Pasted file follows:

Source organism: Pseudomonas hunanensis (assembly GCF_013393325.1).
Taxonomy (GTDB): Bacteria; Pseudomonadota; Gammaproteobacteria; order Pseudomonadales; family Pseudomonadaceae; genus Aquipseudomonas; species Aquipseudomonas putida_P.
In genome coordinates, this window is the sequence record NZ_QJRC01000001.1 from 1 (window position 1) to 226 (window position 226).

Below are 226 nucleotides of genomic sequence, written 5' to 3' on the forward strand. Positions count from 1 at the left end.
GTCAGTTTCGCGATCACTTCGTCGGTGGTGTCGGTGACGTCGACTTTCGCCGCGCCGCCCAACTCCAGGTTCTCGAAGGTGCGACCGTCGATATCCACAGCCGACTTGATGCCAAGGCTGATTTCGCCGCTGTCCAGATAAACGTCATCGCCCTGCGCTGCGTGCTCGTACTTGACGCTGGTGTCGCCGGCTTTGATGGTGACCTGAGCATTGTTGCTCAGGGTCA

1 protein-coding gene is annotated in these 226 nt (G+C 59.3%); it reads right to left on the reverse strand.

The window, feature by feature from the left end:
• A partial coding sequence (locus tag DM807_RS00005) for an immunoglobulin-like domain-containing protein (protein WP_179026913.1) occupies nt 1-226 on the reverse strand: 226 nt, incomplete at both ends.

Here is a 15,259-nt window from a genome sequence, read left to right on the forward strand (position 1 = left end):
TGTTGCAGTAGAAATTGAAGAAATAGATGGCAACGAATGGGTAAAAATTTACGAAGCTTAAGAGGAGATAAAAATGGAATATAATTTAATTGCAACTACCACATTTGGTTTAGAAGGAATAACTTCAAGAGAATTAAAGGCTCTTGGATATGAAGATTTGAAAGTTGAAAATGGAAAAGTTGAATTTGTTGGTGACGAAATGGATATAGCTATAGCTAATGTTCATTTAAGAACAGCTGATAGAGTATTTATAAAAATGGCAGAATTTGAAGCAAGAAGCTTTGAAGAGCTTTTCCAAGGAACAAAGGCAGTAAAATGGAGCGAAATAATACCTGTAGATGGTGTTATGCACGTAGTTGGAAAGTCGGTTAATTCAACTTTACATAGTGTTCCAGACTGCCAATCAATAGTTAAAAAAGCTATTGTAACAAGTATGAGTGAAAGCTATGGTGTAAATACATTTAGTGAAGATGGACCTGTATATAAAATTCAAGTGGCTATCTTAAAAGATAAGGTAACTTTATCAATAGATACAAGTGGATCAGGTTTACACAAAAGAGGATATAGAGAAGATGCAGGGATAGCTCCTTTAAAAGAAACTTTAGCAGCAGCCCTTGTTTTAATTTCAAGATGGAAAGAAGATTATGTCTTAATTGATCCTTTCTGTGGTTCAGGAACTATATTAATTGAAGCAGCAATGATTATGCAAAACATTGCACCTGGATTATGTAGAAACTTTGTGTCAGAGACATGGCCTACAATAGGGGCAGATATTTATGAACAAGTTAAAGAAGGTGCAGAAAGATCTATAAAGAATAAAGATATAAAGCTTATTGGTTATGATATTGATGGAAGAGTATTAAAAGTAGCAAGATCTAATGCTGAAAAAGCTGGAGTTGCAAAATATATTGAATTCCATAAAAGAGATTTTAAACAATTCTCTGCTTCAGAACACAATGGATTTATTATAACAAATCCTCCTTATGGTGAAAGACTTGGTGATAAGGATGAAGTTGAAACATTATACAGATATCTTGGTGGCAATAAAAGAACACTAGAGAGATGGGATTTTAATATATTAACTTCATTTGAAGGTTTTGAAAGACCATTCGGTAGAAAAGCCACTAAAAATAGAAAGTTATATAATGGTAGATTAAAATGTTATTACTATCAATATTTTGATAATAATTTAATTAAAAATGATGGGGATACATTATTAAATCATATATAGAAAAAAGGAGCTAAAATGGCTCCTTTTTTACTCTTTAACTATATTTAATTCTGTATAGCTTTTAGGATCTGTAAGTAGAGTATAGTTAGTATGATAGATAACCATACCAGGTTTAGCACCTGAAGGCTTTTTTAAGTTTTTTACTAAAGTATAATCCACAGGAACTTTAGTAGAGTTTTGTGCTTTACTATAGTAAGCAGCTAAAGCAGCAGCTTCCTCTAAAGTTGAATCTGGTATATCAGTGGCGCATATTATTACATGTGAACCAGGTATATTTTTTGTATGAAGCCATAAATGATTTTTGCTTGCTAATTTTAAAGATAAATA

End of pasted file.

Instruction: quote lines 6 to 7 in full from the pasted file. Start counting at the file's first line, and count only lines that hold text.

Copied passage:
1 protein-coding gene is annotated in these 226 nt (G+C 59.3%); it reads right to left on the reverse strand.

The window, feature by feature from the left end: